Table 2.2 Interarrival and Clock Times
Customer 1 2 3 4 5 6 Interarrival Time − 2 4 1 2 6 Arrival Time on Clock 0 2 6 7 9 15

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Table 2.3 Service Times
Customer 1 2 3 4 5 6 Service Time 2 1 3 2 1 4

The first customer is assumed to arrive at clock time 0. This starts the clock in operation. The second customer arrives two time units later, at a clock time of 2. The third customer arrives four time units later, at a clock time of 6; and so on. The second time of interest is the service time. Table 2.3 contains service times generated at random from a distribution of service times. The only possible service times are one, two, three, and four time units. Assuming that all four values are equally likely to occur, these values could have been generated by placing the numbers one through four on chips and drawing the chips from a hat with replacement, being sure to record the numbers selected. Now, the interarrival times and service times must be meshed to simulate the single-channel queueing system. As shown in Table 2.4, the first customer arrives at clock time 0 and immediately begins service, which requires two minutes. Service is completed at clock time 2. The second customer arrives at clock time 2 and is finished at clock time 3. Note that the fourth customer arrived at clock time 7, but service could not begin until clock time 9. This occurred because customer 3 did not finish service until clock time 9. Table 2.4 was designed specifically for a single-channel queue which serves customers on a first-in, first-out (FIFO) basis. It keeps track of the clock time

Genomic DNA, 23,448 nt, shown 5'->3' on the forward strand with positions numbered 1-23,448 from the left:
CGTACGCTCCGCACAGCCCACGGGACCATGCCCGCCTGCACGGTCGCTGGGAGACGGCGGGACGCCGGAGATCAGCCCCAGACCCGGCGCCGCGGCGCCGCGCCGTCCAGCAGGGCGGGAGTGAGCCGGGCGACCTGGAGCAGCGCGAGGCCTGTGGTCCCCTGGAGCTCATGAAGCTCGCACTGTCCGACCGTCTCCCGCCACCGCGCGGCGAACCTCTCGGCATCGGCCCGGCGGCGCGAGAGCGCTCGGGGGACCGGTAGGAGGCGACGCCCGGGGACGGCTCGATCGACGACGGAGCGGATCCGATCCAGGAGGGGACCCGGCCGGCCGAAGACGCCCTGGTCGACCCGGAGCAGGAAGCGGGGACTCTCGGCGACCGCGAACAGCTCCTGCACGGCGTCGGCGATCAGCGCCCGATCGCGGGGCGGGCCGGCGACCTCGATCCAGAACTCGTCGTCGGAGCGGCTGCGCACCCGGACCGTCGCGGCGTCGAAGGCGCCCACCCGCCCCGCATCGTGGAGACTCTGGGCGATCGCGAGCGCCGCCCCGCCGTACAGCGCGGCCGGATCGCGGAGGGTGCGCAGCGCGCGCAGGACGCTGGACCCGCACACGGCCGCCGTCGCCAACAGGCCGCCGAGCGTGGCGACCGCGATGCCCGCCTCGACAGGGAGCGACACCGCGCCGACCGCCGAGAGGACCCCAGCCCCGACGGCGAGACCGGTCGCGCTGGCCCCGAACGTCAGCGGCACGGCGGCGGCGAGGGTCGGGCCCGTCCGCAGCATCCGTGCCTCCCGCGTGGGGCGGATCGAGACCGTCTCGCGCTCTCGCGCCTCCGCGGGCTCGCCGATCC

Table 2.4 Simulation Table Emphasizing Clock Times
B C D E Arrival Time Service Service Time Service Customer Time Begins Time Ends Number (Clock) (Clock) (Duration) (Clock) 1 0 0 2 2 2 2 2 1 3 3 6 6 3 9 4 7 9 2 11 5 9 11 1 12 6 15 15 4 19 A

Sec. 2.1

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29